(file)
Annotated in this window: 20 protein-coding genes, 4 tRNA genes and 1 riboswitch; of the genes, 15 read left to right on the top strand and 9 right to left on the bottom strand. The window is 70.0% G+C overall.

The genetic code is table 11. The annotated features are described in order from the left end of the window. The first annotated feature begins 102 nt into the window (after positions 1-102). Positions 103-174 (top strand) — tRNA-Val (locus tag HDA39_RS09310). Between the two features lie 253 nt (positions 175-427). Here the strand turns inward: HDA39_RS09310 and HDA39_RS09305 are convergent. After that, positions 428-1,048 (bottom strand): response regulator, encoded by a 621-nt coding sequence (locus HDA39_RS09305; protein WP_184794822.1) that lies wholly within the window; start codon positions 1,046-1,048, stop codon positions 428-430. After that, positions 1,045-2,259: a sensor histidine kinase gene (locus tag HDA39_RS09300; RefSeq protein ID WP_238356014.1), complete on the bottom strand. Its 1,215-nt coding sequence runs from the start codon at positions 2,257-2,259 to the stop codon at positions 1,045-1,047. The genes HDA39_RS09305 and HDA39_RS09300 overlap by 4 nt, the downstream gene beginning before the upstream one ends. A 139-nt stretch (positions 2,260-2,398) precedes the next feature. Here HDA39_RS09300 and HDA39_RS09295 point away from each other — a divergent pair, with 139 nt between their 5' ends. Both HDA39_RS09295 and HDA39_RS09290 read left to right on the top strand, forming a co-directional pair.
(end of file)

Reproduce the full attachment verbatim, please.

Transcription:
Annotated in this window: 20 protein-coding genes, 4 tRNA genes and 1 riboswitch; of the genes, 15 read left to right on the top strand and 9 right to left on the bottom strand. The window is 70.0% G+C overall.

The genetic code is table 11. The annotated features are described in order from the left end of the window. The first annotated feature begins 102 nt into the window (after positions 1-102). Positions 103-174 (top strand) — tRNA-Val (locus tag HDA39_RS09310). Between the two features lie 253 nt (positions 175-427). Here the strand turns inward: HDA39_RS09310 and HDA39_RS09305 are convergent. After that, positions 428-1,048 (bottom strand): response regulator, encoded by a 621-nt coding sequence (locus HDA39_RS09305; protein WP_184794822.1) that lies wholly within the window; start codon positions 1,046-1,048, stop codon positions 428-430. After that, positions 1,045-2,259: a sensor histidine kinase gene (locus tag HDA39_RS09300; RefSeq protein ID WP_238356014.1), complete on the bottom strand. Its 1,215-nt coding sequence runs from the start codon at positions 2,257-2,259 to the stop codon at positions 1,045-1,047. The genes HDA39_RS09305 and HDA39_RS09300 overlap by 4 nt, the downstream gene beginning before the upstream one ends. A 139-nt stretch (positions 2,260-2,398) precedes the next feature. Here HDA39_RS09300 and HDA39_RS09295 point away from each other — a divergent pair, with 139 nt between their 5' ends. Both HDA39_RS09295 and HDA39_RS09290 read left to right on the top strand, forming a co-directional pair.